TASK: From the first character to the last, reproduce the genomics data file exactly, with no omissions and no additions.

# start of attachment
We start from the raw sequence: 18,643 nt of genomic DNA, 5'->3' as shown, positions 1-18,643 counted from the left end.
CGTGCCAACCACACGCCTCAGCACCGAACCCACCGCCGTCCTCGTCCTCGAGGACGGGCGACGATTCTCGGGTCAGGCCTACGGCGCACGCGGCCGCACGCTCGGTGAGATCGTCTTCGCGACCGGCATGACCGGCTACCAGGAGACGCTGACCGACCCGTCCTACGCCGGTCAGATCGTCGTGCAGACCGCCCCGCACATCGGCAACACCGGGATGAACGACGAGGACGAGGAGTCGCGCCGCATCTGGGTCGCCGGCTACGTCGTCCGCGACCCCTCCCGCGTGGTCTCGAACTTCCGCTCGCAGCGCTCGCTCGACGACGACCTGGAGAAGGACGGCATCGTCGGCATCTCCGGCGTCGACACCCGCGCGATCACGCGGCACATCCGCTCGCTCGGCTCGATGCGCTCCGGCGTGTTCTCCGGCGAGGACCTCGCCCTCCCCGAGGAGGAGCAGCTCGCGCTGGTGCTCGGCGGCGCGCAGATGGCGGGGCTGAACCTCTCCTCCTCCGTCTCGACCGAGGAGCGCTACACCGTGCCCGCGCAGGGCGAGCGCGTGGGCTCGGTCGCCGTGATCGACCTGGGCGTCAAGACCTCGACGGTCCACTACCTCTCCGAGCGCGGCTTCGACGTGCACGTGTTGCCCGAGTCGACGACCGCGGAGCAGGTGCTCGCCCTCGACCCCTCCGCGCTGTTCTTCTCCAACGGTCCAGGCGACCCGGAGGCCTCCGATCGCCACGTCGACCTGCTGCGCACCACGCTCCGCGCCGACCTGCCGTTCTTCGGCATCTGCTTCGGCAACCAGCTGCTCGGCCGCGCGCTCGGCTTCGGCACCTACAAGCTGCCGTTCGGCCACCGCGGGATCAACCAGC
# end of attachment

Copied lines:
We start from the raw sequence: 18,643 nt of genomic DNA, 5'->3' as shown, positions 1-18,643 counted from the left end.
CGTGCCAACCACACGCCTCAGCACCGAACCCACCGCCGTCCTCGTCCTCGAGGACGGGCGACGATTCTCGGGTCAGGCCTACGGCGCACGCGGCCGCACGCTCGGTGAGATCGTCTTCGCGACCGGCATGACCGGCTACCAGGAGACGCTGACCGACCCGTCCTACGCCGGTCAGATCGTCGTGCAGACCGCCCCGCACATCGGCAACACCGGGATGAACGACGAGGACGAGGAGTCGCGCCGCATCTGGGTCGCCGGCTACGTCGTCCGCGACCCCTCCCGCGTGGTCTCGAACTTCCGCTCGCAGCGCTCGCTCGACGACGACCTGGAGAAGGACGGCATCGTCGGCATCTCCGGCGTCGACACCCGCGCGATCACGCGGCACATCCGCTCGCTCGGCTCGATGCGCTCCGGCGTGTTCTCCGGCGAGGACCTCGCCCTCCCCGAGGAGGAGCAGCTCGCGCTGGTGCTCGGCGGCGCGCAGATGGCGGGGCTGAACCTCTCCTCCTCCGTCTCGACCGAGGAGCGCTACACCGTGCCCGCGCAGGGCGAGCGCGTGGGCTCGGTCGCCGTGATCGACCTGGGCGTCAAGACCTCGACGGTCCACTACCTCTCCGAGCGCGGCTTCGACGTGCACGTGTTGCCCGAGTCGACGACCGCGGAGCAGGTGCTCGCCCTCGACCCCTCCGCGCTGTTCTTCTCCAACGGTCCAGGCGACCCGGAGGCCTCCGATCGCCACGTCGACCTGCTGCGCACCACGCTCCGCGCCGACCTGCCGTTCTTCGGCATCTGCTTCGGCAACCAGCTGCTCGGCCGCGCGCTCGGCTTCGGCACCTACAAGCTGCCGTTCGGCCACCGCGGGATCAACCAGC